dir. Miike
Opens Fri Nov 26
Clinton St. Theater
I'll say it succinctly:
This movie sucks.

Before you rabid Takashi Miike fans get all death threat-y, just give me a minute. I like Miike, too. I think he's one of the few filmmakers out there who's genuinely talented, shocking, clever, and fearless. But this isn't the Miike you know or love. This, in fact, is a Miike you might very well hate. This is 1998's Andromedia, a teen romance/adventure/sci-fi movie that's best summed up as a tedious combination of The Goonies and Max Headroom.

Don't believe me? Try this on: Andromedia has a cute teenage girl, Mai (Hiroko Shimabukuro) getting killed early on, much to the dismay of her scientist father (Tsunehiko Watase) and her boyfriend, Yu (Kenji Harada). Conveniently, Mai's father had the inexplicable inclination/foresight to create a computer program that serves as a virtual Mai; named Ai (get it?), it's updated with a CD-ROM of Mai's memories (?), and everyone's happy. But then some laughably un-threatening bad guys find out about Ai, and Yu--along with Mai's teenybopper friends, played by the Japanese pop group Speed--is left to protect/fall back in love with the laptop that Ai now lives in. (Oh, and there's a cameo/music video by the hilarious Japanese boy band Da Pump.) Sadly, none of this is even perversely entertaining; if you can make it to the film's end credits, you'll feel like you just saw N*Sync reenact a piss-poor episode of Star Trek.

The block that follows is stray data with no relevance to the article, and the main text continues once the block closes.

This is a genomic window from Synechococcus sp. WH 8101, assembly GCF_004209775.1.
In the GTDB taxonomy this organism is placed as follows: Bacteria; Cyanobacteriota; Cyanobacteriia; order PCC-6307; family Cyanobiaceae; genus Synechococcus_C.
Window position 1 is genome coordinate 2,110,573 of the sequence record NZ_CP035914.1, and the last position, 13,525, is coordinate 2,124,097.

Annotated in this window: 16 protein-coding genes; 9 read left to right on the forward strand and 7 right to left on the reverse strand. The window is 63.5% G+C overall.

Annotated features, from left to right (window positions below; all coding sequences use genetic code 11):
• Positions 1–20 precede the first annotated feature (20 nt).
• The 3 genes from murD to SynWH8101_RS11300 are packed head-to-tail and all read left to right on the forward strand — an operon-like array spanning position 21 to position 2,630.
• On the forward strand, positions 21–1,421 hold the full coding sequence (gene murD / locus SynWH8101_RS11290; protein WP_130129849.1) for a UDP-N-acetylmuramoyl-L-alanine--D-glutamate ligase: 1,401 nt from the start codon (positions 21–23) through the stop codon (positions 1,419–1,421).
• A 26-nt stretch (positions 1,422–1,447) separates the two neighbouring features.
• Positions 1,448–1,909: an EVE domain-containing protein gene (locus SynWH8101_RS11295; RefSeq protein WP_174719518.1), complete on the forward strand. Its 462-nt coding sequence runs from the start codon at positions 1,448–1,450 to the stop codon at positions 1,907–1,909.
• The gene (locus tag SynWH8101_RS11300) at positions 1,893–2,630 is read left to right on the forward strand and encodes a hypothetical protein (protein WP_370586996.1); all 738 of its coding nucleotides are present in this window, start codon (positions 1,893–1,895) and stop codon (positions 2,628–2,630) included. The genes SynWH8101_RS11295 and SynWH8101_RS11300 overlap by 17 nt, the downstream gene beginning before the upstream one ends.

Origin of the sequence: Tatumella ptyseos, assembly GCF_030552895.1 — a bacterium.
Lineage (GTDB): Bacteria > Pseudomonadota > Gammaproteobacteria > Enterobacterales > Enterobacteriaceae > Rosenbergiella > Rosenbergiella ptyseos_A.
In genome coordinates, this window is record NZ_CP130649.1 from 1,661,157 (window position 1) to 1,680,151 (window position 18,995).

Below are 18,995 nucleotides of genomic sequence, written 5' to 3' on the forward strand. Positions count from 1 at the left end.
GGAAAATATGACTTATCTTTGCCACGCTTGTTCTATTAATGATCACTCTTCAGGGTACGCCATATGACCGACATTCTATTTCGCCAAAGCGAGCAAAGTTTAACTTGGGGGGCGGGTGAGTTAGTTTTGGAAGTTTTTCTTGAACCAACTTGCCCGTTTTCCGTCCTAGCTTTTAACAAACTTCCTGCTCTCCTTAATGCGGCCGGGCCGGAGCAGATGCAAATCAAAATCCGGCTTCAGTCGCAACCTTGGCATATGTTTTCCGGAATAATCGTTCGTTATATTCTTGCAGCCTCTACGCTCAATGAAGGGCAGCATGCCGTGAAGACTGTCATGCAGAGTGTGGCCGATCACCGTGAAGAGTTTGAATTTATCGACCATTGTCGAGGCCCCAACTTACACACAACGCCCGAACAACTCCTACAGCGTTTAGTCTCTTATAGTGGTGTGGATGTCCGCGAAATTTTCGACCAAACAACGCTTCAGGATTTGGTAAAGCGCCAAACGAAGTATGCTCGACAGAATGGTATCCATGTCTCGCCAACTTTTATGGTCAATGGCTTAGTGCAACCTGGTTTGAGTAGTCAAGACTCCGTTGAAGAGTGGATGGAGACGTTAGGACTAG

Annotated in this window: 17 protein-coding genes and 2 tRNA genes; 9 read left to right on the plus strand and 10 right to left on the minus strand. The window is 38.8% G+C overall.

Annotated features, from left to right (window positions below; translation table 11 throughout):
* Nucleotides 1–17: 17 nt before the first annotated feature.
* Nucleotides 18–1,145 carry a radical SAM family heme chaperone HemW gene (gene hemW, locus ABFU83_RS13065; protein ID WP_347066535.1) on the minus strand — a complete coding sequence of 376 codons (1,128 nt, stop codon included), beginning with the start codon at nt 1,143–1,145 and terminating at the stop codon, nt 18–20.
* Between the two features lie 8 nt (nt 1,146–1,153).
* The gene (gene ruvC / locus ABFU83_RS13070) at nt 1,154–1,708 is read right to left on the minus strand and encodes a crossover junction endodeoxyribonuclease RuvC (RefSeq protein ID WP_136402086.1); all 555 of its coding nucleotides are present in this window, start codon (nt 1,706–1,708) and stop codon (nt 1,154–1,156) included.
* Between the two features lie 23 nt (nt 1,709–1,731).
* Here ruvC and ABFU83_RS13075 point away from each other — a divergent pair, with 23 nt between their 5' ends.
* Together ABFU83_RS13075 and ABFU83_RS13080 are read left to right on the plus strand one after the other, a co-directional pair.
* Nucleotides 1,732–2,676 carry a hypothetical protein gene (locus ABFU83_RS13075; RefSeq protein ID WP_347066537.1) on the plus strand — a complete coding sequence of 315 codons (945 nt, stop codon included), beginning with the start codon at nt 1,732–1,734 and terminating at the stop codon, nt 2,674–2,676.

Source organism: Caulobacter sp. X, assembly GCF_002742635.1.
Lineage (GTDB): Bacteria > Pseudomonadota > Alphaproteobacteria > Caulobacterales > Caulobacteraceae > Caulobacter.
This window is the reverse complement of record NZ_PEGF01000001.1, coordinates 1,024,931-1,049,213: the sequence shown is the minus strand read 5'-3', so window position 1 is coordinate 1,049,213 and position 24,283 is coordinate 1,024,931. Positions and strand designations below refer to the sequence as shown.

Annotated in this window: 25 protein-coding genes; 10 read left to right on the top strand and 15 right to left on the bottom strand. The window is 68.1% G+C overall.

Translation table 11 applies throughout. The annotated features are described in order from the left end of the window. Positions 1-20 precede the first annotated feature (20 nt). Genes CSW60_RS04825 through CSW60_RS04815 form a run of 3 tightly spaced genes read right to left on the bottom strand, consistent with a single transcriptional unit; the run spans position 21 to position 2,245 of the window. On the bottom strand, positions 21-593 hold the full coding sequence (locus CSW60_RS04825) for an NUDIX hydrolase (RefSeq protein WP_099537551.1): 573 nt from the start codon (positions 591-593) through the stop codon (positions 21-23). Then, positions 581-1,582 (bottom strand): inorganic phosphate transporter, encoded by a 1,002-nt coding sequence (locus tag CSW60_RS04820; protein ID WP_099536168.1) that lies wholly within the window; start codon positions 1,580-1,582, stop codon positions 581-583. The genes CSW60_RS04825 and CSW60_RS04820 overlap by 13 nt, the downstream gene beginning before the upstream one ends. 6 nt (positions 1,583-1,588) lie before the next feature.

In his other films, Miike's proven himself to be a versatile, talented filmmaker unafraid of boundaries. But in the mess that is Andromedia, Miike somehow makes himself look like an uninteresting hack... and that's no small feat. But perhaps the worst part of Andromedia is what it tantalizingly promises, yet never delivers. In a handful of visuals, Andromedia shows what a real Miike sci-fi film could be like, and it's awesome: a mix of serpentine, sexual, and shadowy high-tech imagery that could turn the entire genre on its head. Yet instead, Miike has inexplicably chosen to kowtow to the pop-loving Japanese teen crowd... which, for all of his talent and style, proves to be a group in which Miike is utterly powerless.